Parrott MD, et al. Relationship Between Diet Quality and Cognition Depends On Socioeconomic Position in Healthy Older Adults. J Nutr. 2013;143(11):1767-73. PubMed PMID: 23986363.
* Article titles in AMA citation format should be in sentence-case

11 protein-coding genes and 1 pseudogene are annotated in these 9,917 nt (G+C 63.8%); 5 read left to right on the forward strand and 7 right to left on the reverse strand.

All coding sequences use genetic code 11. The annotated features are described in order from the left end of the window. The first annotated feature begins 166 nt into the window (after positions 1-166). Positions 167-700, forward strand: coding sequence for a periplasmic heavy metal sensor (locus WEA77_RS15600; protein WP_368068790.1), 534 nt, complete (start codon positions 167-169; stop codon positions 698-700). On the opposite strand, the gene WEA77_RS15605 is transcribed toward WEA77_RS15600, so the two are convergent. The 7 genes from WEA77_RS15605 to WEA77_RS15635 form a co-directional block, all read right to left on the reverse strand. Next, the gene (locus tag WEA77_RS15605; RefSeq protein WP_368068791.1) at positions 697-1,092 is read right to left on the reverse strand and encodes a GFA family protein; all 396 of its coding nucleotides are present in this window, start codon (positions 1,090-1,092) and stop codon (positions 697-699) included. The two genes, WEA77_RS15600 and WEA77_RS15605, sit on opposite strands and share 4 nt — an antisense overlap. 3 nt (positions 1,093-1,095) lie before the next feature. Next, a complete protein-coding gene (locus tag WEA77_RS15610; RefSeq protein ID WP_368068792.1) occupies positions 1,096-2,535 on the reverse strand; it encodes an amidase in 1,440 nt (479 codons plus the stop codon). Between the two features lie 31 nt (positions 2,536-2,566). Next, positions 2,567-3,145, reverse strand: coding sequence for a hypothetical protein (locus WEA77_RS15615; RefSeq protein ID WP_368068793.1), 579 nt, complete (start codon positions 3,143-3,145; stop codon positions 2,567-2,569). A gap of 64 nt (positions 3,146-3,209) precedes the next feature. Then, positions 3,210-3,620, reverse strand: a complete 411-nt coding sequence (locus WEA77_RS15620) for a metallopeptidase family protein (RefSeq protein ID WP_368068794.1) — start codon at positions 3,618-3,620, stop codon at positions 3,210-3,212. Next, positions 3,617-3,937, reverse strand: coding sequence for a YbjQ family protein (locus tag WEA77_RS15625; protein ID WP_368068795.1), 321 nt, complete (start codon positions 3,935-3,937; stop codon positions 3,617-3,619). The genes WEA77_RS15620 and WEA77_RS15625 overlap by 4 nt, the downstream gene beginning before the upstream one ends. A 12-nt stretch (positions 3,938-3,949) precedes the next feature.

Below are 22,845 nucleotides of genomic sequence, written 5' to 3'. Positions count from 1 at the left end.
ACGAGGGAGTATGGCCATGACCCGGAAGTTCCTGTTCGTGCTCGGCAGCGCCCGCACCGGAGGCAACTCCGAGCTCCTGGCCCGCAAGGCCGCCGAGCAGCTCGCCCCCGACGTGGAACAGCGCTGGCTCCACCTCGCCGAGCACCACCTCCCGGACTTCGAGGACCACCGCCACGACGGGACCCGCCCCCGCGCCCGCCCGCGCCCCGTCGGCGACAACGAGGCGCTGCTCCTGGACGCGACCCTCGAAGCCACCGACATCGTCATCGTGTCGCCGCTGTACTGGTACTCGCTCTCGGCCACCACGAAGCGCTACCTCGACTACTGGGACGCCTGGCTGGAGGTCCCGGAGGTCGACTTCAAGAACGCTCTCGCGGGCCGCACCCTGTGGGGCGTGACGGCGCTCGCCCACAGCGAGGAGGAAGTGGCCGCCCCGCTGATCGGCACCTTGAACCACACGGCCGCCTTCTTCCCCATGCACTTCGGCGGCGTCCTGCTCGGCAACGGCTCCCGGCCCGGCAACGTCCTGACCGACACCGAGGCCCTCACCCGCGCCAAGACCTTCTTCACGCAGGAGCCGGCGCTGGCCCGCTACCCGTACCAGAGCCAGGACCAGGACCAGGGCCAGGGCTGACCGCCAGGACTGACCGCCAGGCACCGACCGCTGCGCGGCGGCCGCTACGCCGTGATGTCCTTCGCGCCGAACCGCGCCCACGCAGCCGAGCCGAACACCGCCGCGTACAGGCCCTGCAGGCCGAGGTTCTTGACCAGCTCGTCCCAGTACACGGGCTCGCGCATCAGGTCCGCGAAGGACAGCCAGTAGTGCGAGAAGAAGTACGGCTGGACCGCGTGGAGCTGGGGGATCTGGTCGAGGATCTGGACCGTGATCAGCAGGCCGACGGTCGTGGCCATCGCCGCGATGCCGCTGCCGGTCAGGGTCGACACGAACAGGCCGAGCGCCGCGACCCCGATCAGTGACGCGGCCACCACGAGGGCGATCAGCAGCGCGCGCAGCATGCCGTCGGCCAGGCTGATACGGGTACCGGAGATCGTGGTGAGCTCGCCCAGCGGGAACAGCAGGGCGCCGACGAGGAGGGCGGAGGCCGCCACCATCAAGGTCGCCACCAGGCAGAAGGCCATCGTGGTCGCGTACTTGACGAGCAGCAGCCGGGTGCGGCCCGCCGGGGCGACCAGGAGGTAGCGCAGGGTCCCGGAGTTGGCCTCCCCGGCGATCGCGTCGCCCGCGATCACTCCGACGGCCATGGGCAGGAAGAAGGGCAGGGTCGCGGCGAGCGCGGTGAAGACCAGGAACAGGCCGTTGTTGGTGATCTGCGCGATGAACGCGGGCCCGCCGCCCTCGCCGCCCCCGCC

TY - JOUR T1 - Relationship between diet quality and cognition depends on socioeconomic position in healthy older adults. AU - Parrott,Matthew D, AU - Shatenstein,Bryna, AU - Ferland,Guylaine, AU - Payette,Hélène, AU - Morais,José A, AU - Belleville,Sylvie, AU - Kergoat,Marie-Jeanne, AU - Gaudreau,Pierrette, AU - Greenwood,Carol E, Y1 - 2013/08/28/ PY - 2013/8/30/entrez PY - 2013/8/30/pubmed PY - 2013/12/18/medline SP - 1767 EP - 73 JF - The Journal of nutrition JO - J. Nutr. VL - 143 IS - 11 N2 - Both diet quality and socioeconomic position (SEP) have been linked to age-related cognitive changes, but there is little understanding of how the socioeconomic context of dietary intake may shape its cognitive impact. We examined whether equal adherence to "prudent" and "Western" dietary patterns, identified by principal components analysis, was associated with global cognitive function [Modified Mini-Mental State Examination (3MS)] in independently living older adults with different SEPs (aged 68-84 y; n = 1099). The interaction of dietary pattern adherence with household income, educational attainment, occupational prestige, and a composite indicator of SEP combining all 3 was examined in multiple-adjusted mixed models over 3 y of follow-up in participants of the NuAge study (Quebec Longitudinal Study on Nutrition and Successful Aging). Adherence to the prudent pattern (vegetables, fruits, fish, poultry, and lower-fat dairy products) was related to higher 3MS scores at recruitment only in the upper categories of income [parameter estimate (B): 0.56; 95% CI: 0.11, 1.01], education (B: 0.44; 95% CI: 0.080, 0.80), or composite SEP (B: 0.37; 95% CI: 0.045, 0.70). High prudent pattern adherence was associated with less cognitive decline only in those with low composite SEP (B: 0.25; 95% CI: 0.0094, 0.50). Conversely, adherence to the Western pattern (meats, potatoes, processed foods, and higher-fat dairy products) was associated with more cognitive decline (B: -0.23; 95% CI: -0.43, -0.032) only in those with low educational attainment. In summary, among individuals with equivalent diet quality, the magnitude and characteristics of the diet-cognition relationship depended on their socioeconomic circumstances. These results suggest that interventions promoting retention of cognitive function through improved diet quality would provide maximum benefit to those with relatively low SEP. SN - 1541-6100 UR - https://www.unboundmedicine.com/medline/citation/23986363/Relationship_between_diet_quality_and_cognition_depends_on_socioeconomic_position_in_healthy_older_adults_ L2 - https://academic.oup.com/jn/article-lookup/doi/10.3945/jn.113.181115 DB - PRIME DP - Unbound Medicine ER -